Boost to church health services needs praise

Editorial

THE secretariat of Christian Health Services received a further boost from the government when its 2017 organisational structure was approved by the Department of Personnel Management.
This now means that all staff of the Christian Health Services, like public servants, will be paid through the government’s payroll system.
Christian Health Services chief executive Dr Ulch Tapia described the approval as a boost to the morale of their workers.
Church Health Services employ a total of 3684 people, including church agency health managers or directors, doctors, health extension officers, nurses and community health workers. Its secretariat oversees the health ministries of 23 churches in the country and five associate groups which operate 713 validated and funded health facilities in the 22 provinces.
These easily accounts for more than half of the health facilities in Papua New Guinea.  And the support by government, although coming gradually over the years, is fair recognition of the churches’ effort.
The assistance began with the allocation of annual operational grants to church-run health facilities which also covered salaries and wages. Over the years the government has also assisted in areas such as joint investments in infrastructure.
Tapia says the CHS secretariat is thankful that consecutive governments continue to fund its health services throughout the country, which is quite rare compared to other countries.
The recent announcement by DPM to take all the church health workers under its payroll is a big step forward and there is hope for marked improvements in healthcare delivery throughout the country.
For one thing, the churches and associated agencies that have been paying their own health workers should now have savings to spend on other aspects of their operations.
Inspired by the Gospel message, the churches have been striving to provide the best healthcare possible with dignity, respect, compassion and dedication in partnership with the government and non-government healthcare providers through health promotion, training, clinical care
and evidence-based research work.
The move by government will possibly provide church health agencies a savings in resources and operations to venture into new areas or expand existing services.
According to Tapia, the churches can now:

  • Explore additional rural health facilities to be run by the Christian Health Services;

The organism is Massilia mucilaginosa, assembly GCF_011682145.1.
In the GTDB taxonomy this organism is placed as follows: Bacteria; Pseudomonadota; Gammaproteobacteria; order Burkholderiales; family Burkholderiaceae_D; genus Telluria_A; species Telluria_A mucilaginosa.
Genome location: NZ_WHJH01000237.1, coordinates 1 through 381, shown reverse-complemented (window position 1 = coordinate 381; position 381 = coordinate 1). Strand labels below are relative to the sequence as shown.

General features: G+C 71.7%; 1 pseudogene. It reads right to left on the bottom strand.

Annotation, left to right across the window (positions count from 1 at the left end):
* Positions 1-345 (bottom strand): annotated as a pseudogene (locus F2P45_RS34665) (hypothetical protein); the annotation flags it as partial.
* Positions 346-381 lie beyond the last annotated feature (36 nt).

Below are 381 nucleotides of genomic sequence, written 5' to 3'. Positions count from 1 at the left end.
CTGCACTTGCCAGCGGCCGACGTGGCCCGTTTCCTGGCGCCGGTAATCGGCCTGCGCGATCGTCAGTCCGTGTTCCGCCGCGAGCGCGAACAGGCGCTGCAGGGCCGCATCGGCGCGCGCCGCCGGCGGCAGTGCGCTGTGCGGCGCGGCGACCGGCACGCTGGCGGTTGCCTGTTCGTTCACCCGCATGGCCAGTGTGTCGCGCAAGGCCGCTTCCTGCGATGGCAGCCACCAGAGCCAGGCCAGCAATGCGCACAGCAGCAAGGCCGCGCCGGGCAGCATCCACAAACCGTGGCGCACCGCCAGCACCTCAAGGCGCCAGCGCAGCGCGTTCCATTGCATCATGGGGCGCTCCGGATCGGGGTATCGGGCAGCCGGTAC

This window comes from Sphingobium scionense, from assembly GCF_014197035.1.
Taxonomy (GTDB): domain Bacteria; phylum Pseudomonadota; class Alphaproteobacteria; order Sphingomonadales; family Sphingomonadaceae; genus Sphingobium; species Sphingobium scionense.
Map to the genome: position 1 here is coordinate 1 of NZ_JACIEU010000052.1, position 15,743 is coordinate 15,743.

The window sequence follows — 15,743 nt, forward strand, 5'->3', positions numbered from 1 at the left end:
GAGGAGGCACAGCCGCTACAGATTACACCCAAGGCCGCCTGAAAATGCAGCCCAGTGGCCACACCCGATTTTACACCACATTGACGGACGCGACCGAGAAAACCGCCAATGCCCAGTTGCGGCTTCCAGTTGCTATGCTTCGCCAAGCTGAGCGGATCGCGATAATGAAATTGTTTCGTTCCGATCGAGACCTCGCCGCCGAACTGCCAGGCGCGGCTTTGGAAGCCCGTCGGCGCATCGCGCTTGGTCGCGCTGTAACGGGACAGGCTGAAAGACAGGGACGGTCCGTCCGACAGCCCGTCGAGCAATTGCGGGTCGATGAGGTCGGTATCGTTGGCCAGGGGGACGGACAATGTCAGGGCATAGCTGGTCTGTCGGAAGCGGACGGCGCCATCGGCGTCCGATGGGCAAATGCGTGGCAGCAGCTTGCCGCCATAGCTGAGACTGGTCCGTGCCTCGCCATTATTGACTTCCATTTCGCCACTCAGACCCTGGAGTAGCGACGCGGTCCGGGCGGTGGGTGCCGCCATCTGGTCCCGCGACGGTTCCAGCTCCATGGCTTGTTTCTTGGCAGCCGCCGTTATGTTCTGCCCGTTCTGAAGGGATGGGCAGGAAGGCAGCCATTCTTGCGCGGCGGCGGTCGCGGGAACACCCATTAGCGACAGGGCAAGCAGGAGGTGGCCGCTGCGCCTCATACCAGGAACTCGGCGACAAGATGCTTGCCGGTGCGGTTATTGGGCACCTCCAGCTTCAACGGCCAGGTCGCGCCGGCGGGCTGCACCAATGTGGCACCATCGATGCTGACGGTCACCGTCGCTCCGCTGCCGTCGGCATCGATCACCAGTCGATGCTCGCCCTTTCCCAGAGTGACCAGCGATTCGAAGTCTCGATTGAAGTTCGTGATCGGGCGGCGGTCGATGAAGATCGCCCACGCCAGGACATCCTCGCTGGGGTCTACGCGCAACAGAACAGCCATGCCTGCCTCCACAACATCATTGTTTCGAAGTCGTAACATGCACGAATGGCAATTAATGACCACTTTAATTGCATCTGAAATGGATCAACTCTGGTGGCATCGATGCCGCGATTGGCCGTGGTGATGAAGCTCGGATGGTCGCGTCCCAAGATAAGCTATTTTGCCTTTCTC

• Increase health promotion and prevention activities; and
  • Create incentives for doctors and nurses.

Given the track record of churches in the country, wherever possible they should be given the opportunity to operate more health facilities. Through their established networks, and evangelistic ministries, the churches obviously are well-placed to do that.
If the government can take care of salaries, the church agencies can provide additional incentives to ensure their staff members are well cared for wherever they are.
The biggest complaint from the churches in the past in regards to government assistance has been the delay in releasing funds to the healthcare providers. The churches were not getting money when they needed it. What may be considered as “normal” delays in the bureaucracy may not be acceptable to church-run facilities that are used to a different level of efficiency in their operations. This is something that must be appreciated by government agencies, and such an understanding will go a long way into enhancing the church-government partnership.
It will also enable churches and their allied agencies to progressively take much of the healthcare burden away from government. All the government needs to do is to allocate funding promised to them when they need it.
As rightly pointed out, the approval of the Church Health Services’ organisational structure this week is a morale booster for the thousands of health workers around the country.
It is a certainly a step to better things in the provision of healthcare in the country. It should be appreciated by all.

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